10 June 2015

A Healthy Response to the Duggar Scandal


This isn't a sermon. It's a podcast and in it Reformed Baptist pastor Jeff Riddle discusses the Duggar scandal. I think his comments are appropriate and helpful and he expresses many viewpoints I share. He's rightly critical of the Duggars and felt that way long before this happened. That's how I've felt about it. I'm not only hostile to their Dominionism and their connections with Gothard but in general I did not like the way they were setting themselves up as paragons. Their message is misleading. It's easy to be the Duggars when you're wealthy. Others who would struggle to fill the gas tank of their bus, will find life to be considerably different.

That is not to say that we shouldn't be willing to lower the bar when it comes to standard of living. I came to that position many years ago.

But the Duggars sure haven't. They are doing extremely well and their lifestyle is hardly restrained.

And I am not the only one to notice their parenting was/is deficient. I would go further than Riddle. I've only watched the programme a couple of times...mostly YouTube clips and all I can say is I am not impressed.

Is this cruel? Am I perfect? Hey, I didn't parade around my family on the air making millions of dollars and pretending to be a 'witness'.

So yes, the criticism is warranted.

Something is amiss in their household. Something went very wrong with their son. Forgive? Of course, but there doesn't seem to be a great deal of repentance or humility. They don't want to give up the cash cow.

Riddle also critiques some aspects of the Homeschool movement, Quiverfull etc... from the perspective of a homeschooler. I also can largely agree with what he's saying.

It's not these viewpoints are wrong per se.... but what they have done with them and I would add the theology that motivates them. I may homeschool too but not for the reason people like the Duggars do.

If you're interested in a take that neither defends the Duggars nor just flat excoriates them but examines the issue soberly and with the Bible in mind then this podcast is worth listening to.


  1. What struck me about this scandal involving the Duggars is how the parents have gone to great lengths to downplay their son's actions. Of course I understand that parents will protect their kids - any parent worth his or her salt would do so - but they have stopped short of stating the brutally obvious: that their son has committed a crime and has not faced justice for his actions. Of course, divine mercy is important but salvation does not exonerate you from the earthly consequences of your actions. Saved or not, if you do the crime, you do the time. It seems that notion has been overlooked or ignored throughout this affair.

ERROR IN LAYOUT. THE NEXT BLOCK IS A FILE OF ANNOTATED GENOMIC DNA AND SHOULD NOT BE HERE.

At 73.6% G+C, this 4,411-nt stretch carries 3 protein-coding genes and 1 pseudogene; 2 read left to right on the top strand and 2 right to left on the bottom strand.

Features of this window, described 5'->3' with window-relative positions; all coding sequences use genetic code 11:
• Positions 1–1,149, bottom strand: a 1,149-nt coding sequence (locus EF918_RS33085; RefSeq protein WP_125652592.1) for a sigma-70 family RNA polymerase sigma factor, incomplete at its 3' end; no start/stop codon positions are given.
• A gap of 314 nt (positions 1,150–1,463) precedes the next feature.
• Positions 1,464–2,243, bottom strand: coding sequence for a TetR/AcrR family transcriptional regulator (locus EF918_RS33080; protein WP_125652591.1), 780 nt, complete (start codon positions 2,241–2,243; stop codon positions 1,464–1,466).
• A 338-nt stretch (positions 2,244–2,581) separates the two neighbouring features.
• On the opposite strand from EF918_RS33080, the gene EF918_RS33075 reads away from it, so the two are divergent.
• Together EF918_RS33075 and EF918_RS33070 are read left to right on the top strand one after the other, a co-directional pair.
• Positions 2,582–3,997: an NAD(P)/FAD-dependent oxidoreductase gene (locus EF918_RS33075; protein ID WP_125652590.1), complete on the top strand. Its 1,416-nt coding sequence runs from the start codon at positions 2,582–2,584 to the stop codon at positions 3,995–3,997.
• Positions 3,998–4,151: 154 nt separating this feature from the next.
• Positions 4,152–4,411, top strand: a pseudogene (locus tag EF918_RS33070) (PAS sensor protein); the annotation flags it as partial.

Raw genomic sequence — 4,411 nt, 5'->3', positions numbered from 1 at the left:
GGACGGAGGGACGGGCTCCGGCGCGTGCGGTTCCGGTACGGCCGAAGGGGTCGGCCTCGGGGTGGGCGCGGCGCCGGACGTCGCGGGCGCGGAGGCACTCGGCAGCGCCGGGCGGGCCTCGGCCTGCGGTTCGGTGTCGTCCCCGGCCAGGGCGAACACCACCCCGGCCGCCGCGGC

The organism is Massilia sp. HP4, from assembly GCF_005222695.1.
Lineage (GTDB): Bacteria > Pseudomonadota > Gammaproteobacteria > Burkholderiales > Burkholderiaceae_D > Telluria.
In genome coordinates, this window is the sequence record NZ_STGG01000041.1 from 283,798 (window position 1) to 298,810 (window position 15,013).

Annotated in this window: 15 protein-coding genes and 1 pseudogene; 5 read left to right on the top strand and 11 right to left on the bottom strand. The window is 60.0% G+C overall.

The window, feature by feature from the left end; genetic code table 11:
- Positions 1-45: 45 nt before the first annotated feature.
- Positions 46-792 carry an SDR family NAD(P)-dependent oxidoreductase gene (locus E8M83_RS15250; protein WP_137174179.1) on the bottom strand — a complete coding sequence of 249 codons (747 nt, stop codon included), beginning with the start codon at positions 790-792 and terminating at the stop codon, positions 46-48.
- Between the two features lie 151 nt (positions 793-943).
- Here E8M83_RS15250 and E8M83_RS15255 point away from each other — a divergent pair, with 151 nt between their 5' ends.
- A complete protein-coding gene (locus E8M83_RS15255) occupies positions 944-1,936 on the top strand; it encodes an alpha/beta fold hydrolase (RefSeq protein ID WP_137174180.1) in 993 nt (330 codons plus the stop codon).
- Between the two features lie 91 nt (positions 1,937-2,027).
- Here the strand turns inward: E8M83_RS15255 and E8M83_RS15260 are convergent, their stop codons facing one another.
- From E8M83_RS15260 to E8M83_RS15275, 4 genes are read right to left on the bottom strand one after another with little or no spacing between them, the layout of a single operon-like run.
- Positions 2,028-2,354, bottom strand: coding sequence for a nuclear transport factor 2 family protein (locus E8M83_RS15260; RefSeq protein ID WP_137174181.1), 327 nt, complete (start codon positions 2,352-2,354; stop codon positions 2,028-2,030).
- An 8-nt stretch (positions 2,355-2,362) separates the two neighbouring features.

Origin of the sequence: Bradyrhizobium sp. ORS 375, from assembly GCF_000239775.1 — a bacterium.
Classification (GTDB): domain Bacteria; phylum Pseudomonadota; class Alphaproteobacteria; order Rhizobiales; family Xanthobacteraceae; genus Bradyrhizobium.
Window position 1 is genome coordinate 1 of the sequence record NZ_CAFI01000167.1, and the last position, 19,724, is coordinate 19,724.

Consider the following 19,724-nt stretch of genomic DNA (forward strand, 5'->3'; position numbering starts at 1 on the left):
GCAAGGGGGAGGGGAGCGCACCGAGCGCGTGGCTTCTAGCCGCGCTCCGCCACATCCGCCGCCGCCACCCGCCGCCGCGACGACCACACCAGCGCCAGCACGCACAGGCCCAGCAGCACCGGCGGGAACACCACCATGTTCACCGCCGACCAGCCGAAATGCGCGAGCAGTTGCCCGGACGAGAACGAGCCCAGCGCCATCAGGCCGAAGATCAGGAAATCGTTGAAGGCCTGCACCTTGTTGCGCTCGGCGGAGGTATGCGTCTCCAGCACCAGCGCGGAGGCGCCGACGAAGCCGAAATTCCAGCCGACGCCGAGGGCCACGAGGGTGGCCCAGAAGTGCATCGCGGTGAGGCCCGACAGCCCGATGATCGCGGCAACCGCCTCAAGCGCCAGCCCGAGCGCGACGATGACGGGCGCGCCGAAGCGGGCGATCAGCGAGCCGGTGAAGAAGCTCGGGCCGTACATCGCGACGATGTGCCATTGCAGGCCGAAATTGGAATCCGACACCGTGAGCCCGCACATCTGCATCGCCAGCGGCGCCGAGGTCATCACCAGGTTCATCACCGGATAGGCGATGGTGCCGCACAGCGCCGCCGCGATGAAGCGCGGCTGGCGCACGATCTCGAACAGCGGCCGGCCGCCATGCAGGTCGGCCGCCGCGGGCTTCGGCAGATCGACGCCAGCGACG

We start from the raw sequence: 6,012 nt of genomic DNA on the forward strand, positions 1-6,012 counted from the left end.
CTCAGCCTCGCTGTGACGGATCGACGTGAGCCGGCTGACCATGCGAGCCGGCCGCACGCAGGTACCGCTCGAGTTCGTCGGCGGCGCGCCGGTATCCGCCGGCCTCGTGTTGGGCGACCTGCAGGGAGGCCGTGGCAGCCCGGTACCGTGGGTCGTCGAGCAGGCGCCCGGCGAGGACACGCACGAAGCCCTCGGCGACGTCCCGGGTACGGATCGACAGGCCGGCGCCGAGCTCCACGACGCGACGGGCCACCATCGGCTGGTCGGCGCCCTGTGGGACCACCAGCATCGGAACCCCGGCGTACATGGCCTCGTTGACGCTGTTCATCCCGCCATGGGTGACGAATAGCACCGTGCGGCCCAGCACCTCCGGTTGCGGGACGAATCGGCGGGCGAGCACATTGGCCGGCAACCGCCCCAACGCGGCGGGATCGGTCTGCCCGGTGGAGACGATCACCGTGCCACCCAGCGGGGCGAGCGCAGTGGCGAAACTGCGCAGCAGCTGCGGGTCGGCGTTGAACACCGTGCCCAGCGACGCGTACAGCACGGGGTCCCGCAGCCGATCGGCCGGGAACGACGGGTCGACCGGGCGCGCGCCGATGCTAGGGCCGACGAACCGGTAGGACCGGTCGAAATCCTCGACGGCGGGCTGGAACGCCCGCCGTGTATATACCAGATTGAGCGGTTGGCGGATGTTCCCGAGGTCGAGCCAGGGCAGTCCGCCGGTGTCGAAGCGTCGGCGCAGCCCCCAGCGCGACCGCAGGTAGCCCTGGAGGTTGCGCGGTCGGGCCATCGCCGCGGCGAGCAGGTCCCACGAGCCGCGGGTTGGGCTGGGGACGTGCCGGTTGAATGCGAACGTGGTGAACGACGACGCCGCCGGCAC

What's also troubling is that this boy's sisters - those whom he victimized - are downplaying his actions as well. They've attacked the media for demonizing someone whom they perceive as a loving and supportive brother. Fair enough but once again, a crime is a crime. If they've truly overcome this tragedy through forgiveness and are willing to live in harmony with the man who victimized them then I applaud them. However, that's only if they're honest about what they're saying. If they're sublimating it and/or are under pressure from their parents and extended family to keep their emotions in check, then this will prove disastrous in the future.

    Finally, I'm curious as to your reasons for homeschooling. I listened to the podcast and - along with your remarks - I agree that in many cases the motives of parents are fueled by and interplay between pietism and dominionism.

  2. I don't know who I am responding to...

    We homeschool for lots of reasons but primarily because of Antithesis.

    Their pietism is rooted in dominion and so to me it's something quite different. On the surface it may all look like nuance but it's not.

  3. To borrow language from John McCain it's the difference between tactic and strategy.
    Pietism is their tactic, dominionism is their strategy. Their retreat is just a temporary survival move. The Rushdoony/Kevin Swanson narrative is that 'from the ashes' of the collapsed West they will rise to conquer. Kevin Swanson's Second Mayflower (a perversion of the first Mayflower to be sure) summarizes this outlook.
    For someone like me antithesis/separatism is the strategy... the tactics are contextual and subject to the application of wisdom.
    At times we may look the same, on a surface level but are in fact quite different.